On social media, everyone seems to be a nutritionist…. There is a lot of nutrition advice given, for both the better and the worse.
There are plenty of qualified people online giving nutrition advice, which is great… they are sharing their knowledge to help others. And then there are also those who have gotten their nutrition information online from maybe not the most scientific sources. However, this is not what I am going to discuss today…. But there are some red flags to be aware of when getting your nutrition information online from different sources. But that can be for another post.
Instead, this post is about….. the type and way nutrition information shared. I have noticed that there are two ways of sharing nutrition information and advice – and you can easily tell which category I fall into – and that is, “eat whatever you want when you want it, try to eat intuitively and balanced. Everything in moderation” vs. “Track your calories and macros. Eat according to a schedule and mealplan if possible. Only eat certain foods on certain days, and do a tough workout either before or after your ‘cheatmeal’ to earn it”.
So… which is right? Do you need to track your food and earn your “cheatmeals”, or can you just eat whatever you want when you want?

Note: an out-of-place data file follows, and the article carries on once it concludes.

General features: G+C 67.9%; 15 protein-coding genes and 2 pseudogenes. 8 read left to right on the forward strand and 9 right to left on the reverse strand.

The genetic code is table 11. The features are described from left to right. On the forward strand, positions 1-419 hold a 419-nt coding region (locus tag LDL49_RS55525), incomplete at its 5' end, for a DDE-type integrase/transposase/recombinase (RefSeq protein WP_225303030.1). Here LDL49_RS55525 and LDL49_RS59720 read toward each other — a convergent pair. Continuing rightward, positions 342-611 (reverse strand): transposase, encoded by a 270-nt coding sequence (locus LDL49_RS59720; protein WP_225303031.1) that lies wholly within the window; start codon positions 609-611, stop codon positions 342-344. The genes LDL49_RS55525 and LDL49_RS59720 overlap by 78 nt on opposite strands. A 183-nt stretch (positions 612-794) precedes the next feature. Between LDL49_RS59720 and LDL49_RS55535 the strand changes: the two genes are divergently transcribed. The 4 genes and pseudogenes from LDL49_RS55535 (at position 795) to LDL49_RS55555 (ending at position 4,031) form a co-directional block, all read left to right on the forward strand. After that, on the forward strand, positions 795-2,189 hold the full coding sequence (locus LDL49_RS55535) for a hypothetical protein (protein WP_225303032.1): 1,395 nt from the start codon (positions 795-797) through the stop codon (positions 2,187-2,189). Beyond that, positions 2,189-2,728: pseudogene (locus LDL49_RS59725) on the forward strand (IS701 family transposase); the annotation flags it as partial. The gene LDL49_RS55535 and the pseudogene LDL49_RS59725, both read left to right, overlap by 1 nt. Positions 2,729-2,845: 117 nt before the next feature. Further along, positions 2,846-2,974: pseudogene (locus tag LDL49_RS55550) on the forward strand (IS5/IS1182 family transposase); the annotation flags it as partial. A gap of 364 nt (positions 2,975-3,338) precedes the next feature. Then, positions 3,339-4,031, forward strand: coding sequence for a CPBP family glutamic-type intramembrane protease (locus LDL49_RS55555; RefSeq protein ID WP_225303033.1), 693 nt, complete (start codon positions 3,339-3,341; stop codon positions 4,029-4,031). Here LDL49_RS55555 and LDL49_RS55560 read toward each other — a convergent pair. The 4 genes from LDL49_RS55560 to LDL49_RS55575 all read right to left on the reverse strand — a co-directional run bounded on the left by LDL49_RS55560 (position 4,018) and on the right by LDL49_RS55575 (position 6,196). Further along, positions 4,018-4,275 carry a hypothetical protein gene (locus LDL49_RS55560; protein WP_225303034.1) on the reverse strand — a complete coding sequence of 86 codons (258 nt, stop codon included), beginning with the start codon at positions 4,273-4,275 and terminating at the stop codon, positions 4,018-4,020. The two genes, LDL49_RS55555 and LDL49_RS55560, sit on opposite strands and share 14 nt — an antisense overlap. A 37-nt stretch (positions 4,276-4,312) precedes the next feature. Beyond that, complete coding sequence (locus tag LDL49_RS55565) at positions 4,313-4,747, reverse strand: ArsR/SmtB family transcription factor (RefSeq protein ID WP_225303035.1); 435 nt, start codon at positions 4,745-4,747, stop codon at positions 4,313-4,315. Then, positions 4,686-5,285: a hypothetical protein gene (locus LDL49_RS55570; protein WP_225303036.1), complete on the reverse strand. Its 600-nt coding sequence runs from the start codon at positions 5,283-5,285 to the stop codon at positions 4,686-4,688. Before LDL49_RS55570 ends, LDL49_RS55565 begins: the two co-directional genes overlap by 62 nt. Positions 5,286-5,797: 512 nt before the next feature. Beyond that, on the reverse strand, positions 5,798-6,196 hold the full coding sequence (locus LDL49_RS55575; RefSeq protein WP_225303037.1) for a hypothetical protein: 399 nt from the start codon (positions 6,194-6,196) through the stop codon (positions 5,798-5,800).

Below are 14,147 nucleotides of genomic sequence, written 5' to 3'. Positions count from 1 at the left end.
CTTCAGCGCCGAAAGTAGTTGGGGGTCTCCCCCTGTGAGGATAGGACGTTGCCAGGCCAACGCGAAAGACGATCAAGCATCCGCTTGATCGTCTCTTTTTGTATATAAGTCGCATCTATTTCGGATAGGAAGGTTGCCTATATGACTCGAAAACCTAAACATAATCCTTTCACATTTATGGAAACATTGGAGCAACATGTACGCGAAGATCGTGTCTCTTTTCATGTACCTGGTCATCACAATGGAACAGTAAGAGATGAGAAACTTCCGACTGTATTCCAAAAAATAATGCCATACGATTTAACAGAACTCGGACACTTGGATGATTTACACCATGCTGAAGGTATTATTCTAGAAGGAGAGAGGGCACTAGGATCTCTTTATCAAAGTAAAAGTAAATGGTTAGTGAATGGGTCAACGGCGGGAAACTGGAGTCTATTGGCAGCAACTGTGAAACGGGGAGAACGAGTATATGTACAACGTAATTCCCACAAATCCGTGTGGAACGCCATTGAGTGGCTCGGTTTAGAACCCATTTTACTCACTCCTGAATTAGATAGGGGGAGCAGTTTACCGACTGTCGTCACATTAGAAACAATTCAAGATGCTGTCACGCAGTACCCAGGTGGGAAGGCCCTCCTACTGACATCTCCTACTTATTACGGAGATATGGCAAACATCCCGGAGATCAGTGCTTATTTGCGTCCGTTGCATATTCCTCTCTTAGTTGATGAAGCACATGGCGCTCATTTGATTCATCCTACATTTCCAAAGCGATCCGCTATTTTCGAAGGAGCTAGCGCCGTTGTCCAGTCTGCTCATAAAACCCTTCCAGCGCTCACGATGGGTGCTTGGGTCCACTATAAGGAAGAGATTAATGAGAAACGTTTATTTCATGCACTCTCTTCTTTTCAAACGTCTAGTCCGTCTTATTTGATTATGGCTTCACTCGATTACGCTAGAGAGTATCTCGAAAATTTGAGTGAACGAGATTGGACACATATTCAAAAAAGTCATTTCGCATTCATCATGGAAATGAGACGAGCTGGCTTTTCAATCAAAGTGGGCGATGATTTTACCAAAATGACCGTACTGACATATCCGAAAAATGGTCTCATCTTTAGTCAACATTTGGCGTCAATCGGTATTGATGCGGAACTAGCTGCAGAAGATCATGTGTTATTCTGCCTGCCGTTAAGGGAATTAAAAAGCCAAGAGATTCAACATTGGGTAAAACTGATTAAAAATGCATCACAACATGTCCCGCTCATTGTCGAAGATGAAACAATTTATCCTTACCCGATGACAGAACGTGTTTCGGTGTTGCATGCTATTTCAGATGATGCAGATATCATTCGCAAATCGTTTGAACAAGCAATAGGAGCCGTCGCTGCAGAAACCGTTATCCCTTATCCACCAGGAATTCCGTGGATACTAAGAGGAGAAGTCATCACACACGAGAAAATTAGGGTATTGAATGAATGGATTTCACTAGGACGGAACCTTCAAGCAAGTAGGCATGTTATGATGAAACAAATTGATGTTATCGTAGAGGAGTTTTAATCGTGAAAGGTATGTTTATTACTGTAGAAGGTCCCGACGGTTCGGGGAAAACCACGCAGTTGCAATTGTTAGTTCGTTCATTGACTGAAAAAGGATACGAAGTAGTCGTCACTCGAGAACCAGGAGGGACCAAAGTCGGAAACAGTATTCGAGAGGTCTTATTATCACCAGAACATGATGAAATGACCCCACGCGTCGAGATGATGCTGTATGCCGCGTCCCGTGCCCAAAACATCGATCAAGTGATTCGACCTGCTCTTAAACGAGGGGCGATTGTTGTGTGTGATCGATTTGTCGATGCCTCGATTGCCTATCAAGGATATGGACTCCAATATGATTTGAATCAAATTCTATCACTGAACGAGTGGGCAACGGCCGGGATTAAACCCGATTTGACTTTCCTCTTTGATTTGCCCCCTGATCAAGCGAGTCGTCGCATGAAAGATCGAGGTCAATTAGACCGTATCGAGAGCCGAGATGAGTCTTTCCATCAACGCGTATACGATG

This may not be the answer you want to hear, but I would say…. It is very individual what works.
For some people, they may struggle with a more restrictive mindset. Feel guilt around food and want to restrict calories or certain foods. Then, giving them the reminder that everything in moderation is healthy (this is of course true for EVERYONE, regardless of weight or goal). Also reminding the person that they should try to listen to their body, follow their hunger and fullness signals and allow themselves to eat…. To overcome the fear and guilt associated with food.
Whereas for others who may have tendencies towards overeating, binging, extreme emotional eating and may gravitate more towards eating processed and junkfood on the daily. Then giving the advice to follow a mealplan or to track their intake and keep portions and foods in line with their goal.
Just eating whatever and whenever may not be the best advice for some… just like telling others to track their food and calories and that they have to “earn” their food may not be the best advice for others.
It is very individual. And as a nutritionist or dietitian you give different advice to different people, depending on their goal and situation. There are food and nutrition recommendations for the general population, but individual advice may differ for different individuals.
But on social media… what may be individual advice is instead given to a large population. It is aimed at “everyone”, even if the advice may only be healthy and applicable for some groups of people. THIS is something that YOU as a reader should be aware of. Not all nutrition advice is applicable for everyone…. You also have to be aware of, “is this advice and recommendation suitable for me?”
The advice for someone who is recovering from anorexia will vary from someone who has a large overweight and needs to lose weight. But will also vary between those two groups and someone who has a healthy weight and maybe wants to build muscle.